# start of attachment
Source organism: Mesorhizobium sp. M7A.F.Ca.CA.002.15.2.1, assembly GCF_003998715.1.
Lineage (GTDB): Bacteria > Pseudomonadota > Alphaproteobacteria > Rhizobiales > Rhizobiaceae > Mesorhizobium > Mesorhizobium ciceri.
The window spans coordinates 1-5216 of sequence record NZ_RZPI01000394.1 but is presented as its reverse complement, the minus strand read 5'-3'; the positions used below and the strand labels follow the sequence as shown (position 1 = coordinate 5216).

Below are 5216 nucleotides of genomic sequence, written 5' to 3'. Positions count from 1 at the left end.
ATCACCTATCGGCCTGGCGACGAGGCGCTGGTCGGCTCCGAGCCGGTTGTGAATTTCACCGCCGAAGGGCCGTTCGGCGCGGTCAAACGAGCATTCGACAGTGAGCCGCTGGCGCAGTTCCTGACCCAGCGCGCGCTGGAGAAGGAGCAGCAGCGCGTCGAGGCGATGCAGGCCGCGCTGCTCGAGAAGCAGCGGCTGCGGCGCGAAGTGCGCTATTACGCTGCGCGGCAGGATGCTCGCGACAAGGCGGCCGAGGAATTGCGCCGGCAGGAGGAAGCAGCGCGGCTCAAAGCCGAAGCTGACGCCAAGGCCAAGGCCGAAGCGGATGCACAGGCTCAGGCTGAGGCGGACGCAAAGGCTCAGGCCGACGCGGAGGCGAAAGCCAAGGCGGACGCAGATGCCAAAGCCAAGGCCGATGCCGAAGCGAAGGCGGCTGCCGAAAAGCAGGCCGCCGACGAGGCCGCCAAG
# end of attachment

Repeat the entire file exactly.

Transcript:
Source organism: Mesorhizobium sp. M7A.F.Ca.CA.002.15.2.1, assembly GCF_003998715.1.
Lineage (GTDB): Bacteria > Pseudomonadota > Alphaproteobacteria > Rhizobiales > Rhizobiaceae > Mesorhizobium > Mesorhizobium ciceri.
The window spans coordinates 1-5216 of sequence record NZ_RZPI01000394.1 but is presented as its reverse complement, the minus strand read 5'-3'; the positions used below and the strand labels follow the sequence as shown (position 1 = coordinate 5216).

Below are 5216 nucleotides of genomic sequence, written 5' to 3'. Positions count from 1 at the left end.
ATCACCTATCGGCCTGGCGACGAGGCGCTGGTCGGCTCCGAGCCGGTTGTGAATTTCACCGCCGAAGGGCCGTTCGGCGCGGTCAAACGAGCATTCGACAGTGAGCCGCTGGCGCAGTTCCTGACCCAGCGCGCGCTGGAGAAGGAGCAGCAGCGCGTCGAGGCGATGCAGGCCGCGCTGCTCGAGAAGCAGCGGCTGCGGCGCGAAGTGCGCTATTACGCTGCGCGGCAGGATGCTCGCGACAAGGCGGCCGAGGAATTGCGCCGGCAGGAGGAAGCAGCGCGGCTCAAAGCCGAAGCTGACGCCAAGGCCAAGGCCGAAGCGGATGCACAGGCTCAGGCTGAGGCGGACGCAAAGGCTCAGGCCGACGCGGAGGCGAAAGCCAAGGCGGACGCAGATGCCAAAGCCAAGGCCGATGCCGAAGCGAAGGCGGCTGCCGAAAAGCAGGCCGCCGACGAGGCCGCCAAG